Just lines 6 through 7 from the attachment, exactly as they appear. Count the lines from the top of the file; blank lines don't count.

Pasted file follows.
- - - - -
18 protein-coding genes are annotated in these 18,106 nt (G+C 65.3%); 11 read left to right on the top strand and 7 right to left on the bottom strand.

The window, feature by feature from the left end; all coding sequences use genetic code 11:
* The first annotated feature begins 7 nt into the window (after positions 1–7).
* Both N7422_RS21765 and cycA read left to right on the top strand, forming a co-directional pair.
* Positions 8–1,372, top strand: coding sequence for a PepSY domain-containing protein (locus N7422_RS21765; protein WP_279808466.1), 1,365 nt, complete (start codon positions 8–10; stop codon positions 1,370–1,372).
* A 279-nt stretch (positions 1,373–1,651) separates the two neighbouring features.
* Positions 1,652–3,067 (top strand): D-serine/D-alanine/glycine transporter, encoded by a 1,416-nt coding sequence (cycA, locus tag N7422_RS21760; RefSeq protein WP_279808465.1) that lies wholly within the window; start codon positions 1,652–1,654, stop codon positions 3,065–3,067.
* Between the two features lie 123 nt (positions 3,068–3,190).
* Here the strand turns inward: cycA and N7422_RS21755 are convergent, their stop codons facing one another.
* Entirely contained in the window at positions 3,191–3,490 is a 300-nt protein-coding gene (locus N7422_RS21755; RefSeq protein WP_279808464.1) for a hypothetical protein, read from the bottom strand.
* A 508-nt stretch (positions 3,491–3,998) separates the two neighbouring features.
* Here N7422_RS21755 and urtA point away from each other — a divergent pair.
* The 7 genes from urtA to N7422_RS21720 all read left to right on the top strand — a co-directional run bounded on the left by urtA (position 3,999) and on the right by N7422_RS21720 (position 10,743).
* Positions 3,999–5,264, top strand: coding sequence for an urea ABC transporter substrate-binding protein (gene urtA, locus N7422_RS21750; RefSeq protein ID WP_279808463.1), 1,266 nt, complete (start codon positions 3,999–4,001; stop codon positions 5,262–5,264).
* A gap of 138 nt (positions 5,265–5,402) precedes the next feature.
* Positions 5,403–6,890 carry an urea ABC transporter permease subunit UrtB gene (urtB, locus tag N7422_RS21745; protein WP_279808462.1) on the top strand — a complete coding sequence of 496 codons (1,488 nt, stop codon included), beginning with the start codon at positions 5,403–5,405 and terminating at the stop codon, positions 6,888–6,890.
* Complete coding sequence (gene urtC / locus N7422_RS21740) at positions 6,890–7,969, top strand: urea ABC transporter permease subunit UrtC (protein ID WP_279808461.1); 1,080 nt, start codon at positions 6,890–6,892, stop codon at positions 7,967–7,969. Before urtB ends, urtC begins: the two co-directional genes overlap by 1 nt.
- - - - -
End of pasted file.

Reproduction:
* A 279-nt stretch (positions 1,373–1,651) separates the two neighbouring features.
* Positions 1,652–3,067 (top strand): D-serine/D-alanine/glycine transporter, encoded by a 1,416-nt coding sequence (cycA, locus tag N7422_RS21760; RefSeq protein WP_279808465.1) that lies wholly within the window; start codon positions 1,652–1,654, stop codon positions 3,065–3,067.